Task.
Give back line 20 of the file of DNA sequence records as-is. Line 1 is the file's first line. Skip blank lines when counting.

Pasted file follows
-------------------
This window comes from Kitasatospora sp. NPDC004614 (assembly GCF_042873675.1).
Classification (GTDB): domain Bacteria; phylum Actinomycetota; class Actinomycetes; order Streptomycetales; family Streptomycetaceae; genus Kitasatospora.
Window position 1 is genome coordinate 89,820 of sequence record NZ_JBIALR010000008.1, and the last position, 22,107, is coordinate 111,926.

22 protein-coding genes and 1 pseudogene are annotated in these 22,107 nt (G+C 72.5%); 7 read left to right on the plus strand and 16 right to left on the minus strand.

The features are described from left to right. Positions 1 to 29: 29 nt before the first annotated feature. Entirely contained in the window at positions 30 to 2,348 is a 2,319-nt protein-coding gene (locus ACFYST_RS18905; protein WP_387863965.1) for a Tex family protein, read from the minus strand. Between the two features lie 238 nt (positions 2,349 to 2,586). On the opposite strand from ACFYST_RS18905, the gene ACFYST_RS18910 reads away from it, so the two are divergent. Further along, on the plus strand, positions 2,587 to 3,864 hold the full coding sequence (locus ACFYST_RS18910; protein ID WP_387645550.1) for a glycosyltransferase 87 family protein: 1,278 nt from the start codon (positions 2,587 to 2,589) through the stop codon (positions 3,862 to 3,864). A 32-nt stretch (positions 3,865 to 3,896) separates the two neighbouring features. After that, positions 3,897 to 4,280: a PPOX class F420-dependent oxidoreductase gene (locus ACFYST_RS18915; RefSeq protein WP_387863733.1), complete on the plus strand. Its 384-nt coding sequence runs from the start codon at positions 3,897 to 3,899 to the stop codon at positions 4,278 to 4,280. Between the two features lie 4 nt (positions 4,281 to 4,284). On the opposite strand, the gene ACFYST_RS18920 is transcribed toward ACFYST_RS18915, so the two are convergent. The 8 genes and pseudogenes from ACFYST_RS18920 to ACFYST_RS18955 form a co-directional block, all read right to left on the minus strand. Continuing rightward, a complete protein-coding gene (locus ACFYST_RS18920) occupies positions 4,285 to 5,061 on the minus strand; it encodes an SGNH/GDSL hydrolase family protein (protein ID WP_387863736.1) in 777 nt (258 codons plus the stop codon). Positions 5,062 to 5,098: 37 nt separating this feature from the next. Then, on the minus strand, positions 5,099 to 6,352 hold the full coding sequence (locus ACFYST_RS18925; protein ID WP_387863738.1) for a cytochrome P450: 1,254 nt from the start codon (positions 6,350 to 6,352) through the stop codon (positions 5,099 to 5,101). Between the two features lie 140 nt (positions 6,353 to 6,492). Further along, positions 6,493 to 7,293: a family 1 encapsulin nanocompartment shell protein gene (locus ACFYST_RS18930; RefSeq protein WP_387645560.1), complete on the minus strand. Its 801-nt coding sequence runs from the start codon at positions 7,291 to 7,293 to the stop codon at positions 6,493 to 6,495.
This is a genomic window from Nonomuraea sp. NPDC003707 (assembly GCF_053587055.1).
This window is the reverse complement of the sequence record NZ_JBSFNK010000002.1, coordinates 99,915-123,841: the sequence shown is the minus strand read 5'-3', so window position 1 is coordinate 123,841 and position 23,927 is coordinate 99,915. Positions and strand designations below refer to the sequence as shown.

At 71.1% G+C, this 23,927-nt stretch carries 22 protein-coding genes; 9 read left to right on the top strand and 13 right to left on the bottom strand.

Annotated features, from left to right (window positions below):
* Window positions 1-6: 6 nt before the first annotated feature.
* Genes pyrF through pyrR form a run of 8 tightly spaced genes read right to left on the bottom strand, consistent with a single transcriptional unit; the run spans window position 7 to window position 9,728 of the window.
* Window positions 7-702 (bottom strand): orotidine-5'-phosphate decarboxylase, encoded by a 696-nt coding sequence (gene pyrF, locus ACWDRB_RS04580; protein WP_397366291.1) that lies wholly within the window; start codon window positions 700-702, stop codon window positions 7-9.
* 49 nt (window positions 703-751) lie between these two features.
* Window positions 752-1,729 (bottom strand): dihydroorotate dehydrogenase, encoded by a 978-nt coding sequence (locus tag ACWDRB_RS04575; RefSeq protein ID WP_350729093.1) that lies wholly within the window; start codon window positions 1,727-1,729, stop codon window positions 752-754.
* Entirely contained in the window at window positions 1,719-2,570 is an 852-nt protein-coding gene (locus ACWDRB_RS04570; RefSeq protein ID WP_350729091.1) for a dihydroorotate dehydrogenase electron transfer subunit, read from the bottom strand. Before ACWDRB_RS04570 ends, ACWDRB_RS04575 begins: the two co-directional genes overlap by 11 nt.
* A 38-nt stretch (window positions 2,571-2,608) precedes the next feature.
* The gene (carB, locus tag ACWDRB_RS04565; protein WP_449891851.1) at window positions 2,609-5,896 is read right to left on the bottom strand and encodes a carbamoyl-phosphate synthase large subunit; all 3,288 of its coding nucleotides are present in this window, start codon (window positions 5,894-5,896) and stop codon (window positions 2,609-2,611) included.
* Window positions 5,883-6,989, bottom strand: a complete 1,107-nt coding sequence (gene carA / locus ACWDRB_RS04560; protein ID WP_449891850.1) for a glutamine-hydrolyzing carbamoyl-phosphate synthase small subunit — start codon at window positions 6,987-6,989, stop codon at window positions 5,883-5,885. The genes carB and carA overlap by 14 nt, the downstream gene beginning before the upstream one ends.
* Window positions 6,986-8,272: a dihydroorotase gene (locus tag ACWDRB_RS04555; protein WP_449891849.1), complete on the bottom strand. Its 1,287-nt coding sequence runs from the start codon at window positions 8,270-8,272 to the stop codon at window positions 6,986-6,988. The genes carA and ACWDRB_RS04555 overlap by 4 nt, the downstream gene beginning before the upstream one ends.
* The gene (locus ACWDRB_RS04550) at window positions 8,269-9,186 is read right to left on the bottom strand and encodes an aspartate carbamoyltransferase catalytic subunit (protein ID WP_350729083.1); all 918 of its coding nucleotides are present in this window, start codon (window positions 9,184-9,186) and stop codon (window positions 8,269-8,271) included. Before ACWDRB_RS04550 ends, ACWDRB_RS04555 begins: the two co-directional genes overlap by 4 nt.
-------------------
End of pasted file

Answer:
* The gene (locus ACWDRB_RS04550) at window positions 8,269-9,186 is read right to left on the bottom strand and encodes an aspartate carbamoyltransferase catalytic subunit (protein ID WP_350729083.1); all 918 of its coding nucleotides are present in this window, start codon (window positions 9,184-9,186) and stop codon (window positions 8,269-8,271) included. Before ACWDRB_RS04550 ends, ACWDRB_RS04555 begins: the two co-directional genes overlap by 4 nt.